Meg with the Muckle Mouth
The Scotts and the Murrays were two warring families who lived along the Border between Scotland and England. Up until the seventeenth century the Clans who lived there raided and stole from each other and were known as Border Reivers.
The Scott family owned lands at Harden, Bowhill and Abbotsford, but at the time of this story their main home was Aikwood. The Murray family lived at Elibank Castle.
This tale is taken from The Fray of Ellibank by James Hogg (the Ettrick Shepherd) in which he tells us about Sir Gideon Murray and his daughter, Agnes. In Borders folklore Agnes is known as ‘Meg with the Muckle Mouth’. Perhaps she was given this name because she spoke up for herself…
Sir Gideon Murray lived with his family at Elibank in the Scottish Borders. At night when they sat down to dinner within the stout walls of his castle keep, the conversation often turned to the same topic – a husband for his daughter, Agnes.
One early spring evening, he told his wife, “I intend to seek out a man to propose marriage to our daughter.”
“How much will you pay him to take me?” asked Agnes.
“Hush,” said her mother. “That is not for a girl to discuss.”
“Why not?” said Agnes. “If I am to be sold then I should at least know the price of my worth.”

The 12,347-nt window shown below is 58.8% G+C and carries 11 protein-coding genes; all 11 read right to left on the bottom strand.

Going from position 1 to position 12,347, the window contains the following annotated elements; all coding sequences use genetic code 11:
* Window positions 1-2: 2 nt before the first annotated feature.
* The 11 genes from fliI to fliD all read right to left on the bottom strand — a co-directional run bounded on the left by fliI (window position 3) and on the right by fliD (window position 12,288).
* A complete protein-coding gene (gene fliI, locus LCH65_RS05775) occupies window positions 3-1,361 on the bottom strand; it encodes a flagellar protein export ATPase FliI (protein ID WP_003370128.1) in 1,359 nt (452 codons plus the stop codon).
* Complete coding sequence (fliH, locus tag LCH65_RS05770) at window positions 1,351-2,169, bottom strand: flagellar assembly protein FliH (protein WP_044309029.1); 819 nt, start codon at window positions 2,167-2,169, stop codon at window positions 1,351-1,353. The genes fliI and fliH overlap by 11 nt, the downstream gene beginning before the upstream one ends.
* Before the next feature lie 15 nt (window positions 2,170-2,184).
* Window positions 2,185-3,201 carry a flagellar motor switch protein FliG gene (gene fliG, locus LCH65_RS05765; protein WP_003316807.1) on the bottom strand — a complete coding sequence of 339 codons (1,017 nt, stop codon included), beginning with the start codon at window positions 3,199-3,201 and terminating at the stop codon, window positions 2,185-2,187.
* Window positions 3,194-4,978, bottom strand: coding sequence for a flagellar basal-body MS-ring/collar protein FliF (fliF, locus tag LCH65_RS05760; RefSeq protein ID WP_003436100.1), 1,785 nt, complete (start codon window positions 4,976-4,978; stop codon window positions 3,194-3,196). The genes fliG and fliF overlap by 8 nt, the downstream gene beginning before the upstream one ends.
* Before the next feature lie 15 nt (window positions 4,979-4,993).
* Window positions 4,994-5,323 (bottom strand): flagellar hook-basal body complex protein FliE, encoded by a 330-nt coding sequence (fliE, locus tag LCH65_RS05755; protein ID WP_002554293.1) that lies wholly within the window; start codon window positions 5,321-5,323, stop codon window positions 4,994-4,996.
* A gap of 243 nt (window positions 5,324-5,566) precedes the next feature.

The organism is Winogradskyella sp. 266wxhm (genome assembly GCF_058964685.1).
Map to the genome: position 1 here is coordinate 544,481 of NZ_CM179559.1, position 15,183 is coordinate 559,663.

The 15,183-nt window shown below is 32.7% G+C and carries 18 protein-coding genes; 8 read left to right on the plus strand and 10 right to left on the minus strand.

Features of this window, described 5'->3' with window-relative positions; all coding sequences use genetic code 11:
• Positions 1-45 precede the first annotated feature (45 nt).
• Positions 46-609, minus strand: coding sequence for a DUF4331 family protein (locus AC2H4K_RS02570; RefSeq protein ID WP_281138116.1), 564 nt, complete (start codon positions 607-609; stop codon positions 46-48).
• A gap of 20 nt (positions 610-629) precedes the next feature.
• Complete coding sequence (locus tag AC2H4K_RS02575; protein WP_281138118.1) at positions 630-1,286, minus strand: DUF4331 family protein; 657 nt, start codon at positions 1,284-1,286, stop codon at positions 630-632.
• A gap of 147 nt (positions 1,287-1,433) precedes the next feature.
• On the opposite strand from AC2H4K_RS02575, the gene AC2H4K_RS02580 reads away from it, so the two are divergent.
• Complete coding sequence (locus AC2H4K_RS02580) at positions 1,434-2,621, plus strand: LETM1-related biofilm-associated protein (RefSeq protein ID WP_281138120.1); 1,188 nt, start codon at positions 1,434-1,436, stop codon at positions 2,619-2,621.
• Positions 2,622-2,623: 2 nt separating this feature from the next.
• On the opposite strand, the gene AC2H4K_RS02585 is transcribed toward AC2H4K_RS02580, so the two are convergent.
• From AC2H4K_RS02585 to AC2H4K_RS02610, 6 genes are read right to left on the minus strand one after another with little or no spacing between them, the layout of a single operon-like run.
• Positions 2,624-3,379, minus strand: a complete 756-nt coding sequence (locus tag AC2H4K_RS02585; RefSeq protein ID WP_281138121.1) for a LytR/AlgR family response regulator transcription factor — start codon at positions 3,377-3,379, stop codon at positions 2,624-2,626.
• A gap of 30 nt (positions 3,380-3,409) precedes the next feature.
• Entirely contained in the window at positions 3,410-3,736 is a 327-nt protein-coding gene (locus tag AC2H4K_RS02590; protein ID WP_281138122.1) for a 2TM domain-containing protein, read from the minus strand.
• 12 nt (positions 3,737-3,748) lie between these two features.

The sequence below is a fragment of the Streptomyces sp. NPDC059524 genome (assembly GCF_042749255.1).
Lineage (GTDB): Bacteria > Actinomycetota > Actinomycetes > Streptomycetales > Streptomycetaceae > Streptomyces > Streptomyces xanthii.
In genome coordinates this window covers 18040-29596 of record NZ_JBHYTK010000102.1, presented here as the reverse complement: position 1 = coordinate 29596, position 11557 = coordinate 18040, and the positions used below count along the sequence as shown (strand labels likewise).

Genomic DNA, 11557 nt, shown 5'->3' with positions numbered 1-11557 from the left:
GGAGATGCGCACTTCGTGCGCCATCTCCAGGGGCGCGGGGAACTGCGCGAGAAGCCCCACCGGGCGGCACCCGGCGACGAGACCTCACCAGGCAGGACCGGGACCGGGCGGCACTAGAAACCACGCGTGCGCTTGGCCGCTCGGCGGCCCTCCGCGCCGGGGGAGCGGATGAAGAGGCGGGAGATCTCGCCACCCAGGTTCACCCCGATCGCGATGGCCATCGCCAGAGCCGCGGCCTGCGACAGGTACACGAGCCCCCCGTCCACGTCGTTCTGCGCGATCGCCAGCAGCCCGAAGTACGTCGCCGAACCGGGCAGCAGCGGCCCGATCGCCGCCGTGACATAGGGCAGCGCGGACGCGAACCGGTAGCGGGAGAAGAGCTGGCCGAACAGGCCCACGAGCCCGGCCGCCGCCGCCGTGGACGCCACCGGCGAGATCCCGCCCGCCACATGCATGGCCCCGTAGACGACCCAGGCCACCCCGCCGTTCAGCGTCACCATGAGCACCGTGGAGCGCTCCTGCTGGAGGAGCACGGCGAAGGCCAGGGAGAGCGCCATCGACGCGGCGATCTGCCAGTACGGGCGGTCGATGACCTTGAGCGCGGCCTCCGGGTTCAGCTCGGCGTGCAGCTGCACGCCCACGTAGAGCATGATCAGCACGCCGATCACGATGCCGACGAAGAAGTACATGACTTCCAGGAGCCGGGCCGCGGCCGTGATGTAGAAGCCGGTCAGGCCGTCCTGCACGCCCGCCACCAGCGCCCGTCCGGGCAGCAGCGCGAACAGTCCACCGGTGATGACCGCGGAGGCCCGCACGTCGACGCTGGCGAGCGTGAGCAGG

“It is no concern of yours,” her father told her. “Your parents decide upon a suitable person and a suitable dowry.”
“I cannot marry a man I do not know,” said Agnes. Cross, she got up from the table and walked to the window. From there she noticed something happening in the outer fields of their estate.
“You will marry the man I choose for you,” said Sir Gideon. “Else I will bring trouble to your door.”
She turned from the window to answer her father, “Trouble is already at the door.”
“I say you’d better mind your manners!” her father snapped.
“And I say you’d better mind your cattle,” Agnes replied calmly, “for there are reivers in the fields beyond the barnekin.”
“My kye!” Sir Gideon leapt up from the table. “I’ll warrant it’s Auld Wat Scott and his clansmen who are stealing my kye!”
He ran out of the castle, shouting for his men and buckling on his sword as he went.
“And there endeth the lecture on marriage.” Agnes said.
The next morning Agnes packed her saddlebag, led her palfrey quietly from the stable and rode to her favourite spot under a large oak by the banks of the River Tweed. There she set out pen and paper and started to do what she loved best: writing story poems.
“What are you doing?” said a voice close beside her.
Agnes gave a yelp of surprise. A young man was standing on the other side of the tree.
She was taken aback, but she was not afraid. “What are you doing here?” she countered.
“Watering my horse.” The young man waved his hand at his pony, which was further down the track, drinking from the river. “Although, you should have answered me first, as I asked my question before yours.”
“It is none of your business what I am doing here,” Agnes replied. “My family own the land I stand upon.”
The young man smiled and spread his hands. “In the Border Country, who owns what is always… debatable.”
Who is the handsome young man by the river? Will Agnes’ father find find her a husband, and more importantly, will she agree to marry him? Find out in An Illustrated Treasury of Scottish Castle Legends by Theresa Breslin and Kate Leiper.